Updated: Jan 29, 2018
"Our deepest fear is not that we are inadequate.
Our deepest fear is that we are powerful beyond measure!"
- Marianne Williamson -
He followed the trail of blood up the long hill through the new developments being built. His friend ahead of him somehow remained silent as he ran like a cheetah chasing down his prey, as the blood gushed profusely from his mouth. That boy bleeding was me after a horrific accident where I caught my four front teeth on the net of an adjustable basketball hoop. I would end up needing to have an oral surgeon rushed into the emergency room to miraculously put my palate back together and flip those four upper teeth back to their original position since they were facing the sky when he walked in. The surgeon then attached a metal wire from the back of one side of my mouth around to the other like a horseshoe, in attempts to hold the teeth together. Those four teeth have been dead since that accident and my crooked smile has become a part of my character.
My silence was due to the fear of my father seeing me with tears running down my cheeks in complete agony. I couldn't cry and show weakness, no matter the fact that my mouth looked like it went through a blender. Hyland’s weren’t allowed to cry and we certainly were too macho to ever be vulnerable. Vulnerability did not exist in our household. I learned my lesson a year or two prior when I put my fist through my next door neighbor’s cellar window, beating my friend to the punch. All seemed well as I puffed my chest out for winning the silly contest, but then I saw the blood. Blood must mean pain, so I thought, and I let out a loud cry, running right past my father standing in the driveway and into the house to my mother's aid. As she consoled me and wrapped my hand up my father walked in. I knew I was in trouble. Not for breaking our neighbor’s window, of course, but for sobbing and showing pain. “What the fuck are you crying for?” he barked at me as my mom grabbed the keys. I ended up with nearly a dozen stitches, which I can still count on my right hand to this day. The art of stitching certainly has improved since that day nearly twenty years ago. But I am still a Hyland and weakness is not allowed in my vocabulary. Instead, ingrained in me is that I can never show vulnerability and let my feelings be known. All from that sunny summer day when I was just an innocent eight year old.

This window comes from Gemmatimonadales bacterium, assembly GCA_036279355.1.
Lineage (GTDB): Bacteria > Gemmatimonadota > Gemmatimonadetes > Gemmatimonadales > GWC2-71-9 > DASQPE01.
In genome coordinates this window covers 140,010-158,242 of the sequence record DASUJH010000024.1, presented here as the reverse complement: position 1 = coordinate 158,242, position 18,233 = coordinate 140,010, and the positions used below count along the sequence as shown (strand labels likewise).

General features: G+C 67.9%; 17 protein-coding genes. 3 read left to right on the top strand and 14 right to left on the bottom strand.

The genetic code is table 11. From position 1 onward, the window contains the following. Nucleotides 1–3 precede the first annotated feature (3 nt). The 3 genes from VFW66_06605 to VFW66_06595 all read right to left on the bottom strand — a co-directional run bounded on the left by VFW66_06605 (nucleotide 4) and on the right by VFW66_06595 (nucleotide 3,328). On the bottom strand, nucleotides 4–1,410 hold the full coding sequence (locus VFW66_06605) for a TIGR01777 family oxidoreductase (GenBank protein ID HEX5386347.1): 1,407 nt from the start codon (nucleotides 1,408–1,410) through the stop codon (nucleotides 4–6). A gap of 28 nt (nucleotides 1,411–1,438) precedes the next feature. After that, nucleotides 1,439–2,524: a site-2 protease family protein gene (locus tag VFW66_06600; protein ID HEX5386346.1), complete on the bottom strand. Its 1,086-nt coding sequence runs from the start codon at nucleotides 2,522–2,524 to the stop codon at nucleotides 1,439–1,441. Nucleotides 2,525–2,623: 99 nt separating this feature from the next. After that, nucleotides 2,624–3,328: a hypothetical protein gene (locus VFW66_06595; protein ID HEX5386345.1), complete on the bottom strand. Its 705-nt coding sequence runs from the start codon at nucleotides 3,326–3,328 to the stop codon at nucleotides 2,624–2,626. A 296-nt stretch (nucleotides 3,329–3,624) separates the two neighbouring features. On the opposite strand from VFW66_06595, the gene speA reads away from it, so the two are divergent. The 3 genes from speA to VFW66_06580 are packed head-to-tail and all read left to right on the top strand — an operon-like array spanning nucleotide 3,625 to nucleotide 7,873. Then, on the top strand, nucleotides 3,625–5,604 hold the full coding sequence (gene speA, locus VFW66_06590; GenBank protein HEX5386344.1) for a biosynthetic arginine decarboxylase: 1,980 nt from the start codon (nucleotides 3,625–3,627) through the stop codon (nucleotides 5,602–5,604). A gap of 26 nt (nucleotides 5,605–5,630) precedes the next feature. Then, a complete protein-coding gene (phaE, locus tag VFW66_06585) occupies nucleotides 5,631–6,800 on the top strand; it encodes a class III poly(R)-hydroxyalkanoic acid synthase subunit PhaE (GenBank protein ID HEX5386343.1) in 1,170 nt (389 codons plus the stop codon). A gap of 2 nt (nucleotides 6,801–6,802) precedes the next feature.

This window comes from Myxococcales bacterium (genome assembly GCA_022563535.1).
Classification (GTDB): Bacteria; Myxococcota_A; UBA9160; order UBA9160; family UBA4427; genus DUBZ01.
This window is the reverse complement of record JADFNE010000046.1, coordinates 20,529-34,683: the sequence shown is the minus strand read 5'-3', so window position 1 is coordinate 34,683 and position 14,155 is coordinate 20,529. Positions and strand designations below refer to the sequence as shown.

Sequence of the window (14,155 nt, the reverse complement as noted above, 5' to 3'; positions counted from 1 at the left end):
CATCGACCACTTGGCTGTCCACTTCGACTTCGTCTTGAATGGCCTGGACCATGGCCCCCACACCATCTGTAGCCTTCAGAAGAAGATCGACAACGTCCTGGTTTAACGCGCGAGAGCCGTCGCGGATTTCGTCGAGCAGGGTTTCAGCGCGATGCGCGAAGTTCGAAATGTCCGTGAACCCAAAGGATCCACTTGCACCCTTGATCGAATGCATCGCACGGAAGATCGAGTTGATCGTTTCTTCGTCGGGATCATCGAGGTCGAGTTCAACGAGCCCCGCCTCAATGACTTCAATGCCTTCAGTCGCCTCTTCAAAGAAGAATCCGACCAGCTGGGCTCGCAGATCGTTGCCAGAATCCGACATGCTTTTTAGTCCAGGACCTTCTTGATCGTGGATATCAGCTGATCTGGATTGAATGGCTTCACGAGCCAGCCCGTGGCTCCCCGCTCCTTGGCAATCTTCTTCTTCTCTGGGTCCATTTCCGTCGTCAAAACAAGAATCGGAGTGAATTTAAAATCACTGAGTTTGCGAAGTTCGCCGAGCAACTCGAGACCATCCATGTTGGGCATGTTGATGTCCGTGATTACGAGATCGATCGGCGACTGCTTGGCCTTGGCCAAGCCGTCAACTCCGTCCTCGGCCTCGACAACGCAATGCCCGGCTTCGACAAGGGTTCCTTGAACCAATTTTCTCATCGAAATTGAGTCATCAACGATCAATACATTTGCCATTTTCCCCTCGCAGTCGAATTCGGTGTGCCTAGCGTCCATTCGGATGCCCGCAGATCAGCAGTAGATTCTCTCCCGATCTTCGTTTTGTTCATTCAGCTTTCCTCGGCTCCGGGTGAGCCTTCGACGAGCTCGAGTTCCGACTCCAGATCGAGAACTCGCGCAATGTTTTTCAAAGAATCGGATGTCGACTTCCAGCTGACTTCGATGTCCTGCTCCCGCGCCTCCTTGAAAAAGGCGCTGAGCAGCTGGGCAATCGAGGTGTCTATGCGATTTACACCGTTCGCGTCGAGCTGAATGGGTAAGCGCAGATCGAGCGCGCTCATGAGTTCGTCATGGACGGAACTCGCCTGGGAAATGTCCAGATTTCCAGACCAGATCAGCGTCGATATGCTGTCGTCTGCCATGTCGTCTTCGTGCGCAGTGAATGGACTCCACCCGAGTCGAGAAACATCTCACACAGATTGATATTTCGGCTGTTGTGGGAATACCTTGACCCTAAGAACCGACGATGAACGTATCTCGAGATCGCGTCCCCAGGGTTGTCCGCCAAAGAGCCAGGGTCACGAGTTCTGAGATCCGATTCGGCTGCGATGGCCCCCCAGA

Vulnerability is nearly always synonymous with weakness, but in reality you cannot have one without the other. If you’re vulnerable you’re weak. If you’re weak you’re vulnerable. According to The American Heritage Dictionary, vulnerable is defined as “susceptible to physical injury or attack”. Weakness, however, is defined as “the state of being weak or personal defect or failing.” A person who is seen as weak “lacks physical strength, energy, or vigor, and is likely to fail under pressure or stress.” Based on these definitions, being vulnerable, to me, means you’re more prone to pain, suffering, and shame because of your weaknesses. Of course, I am not focusing on the physical pain when determining vulnerability. Our vulnerability is inside of us, eating away at our self-esteem and building up our ever-growing shame. All the hurt, guilt, and shame we are holding in are due to our fear of being vulnerable. No one wants the stigma of being vulnerable attached to them, especially all of us macho men. With all of this unnecessary rubbish being thrown around inside of us, what are we supposed to do?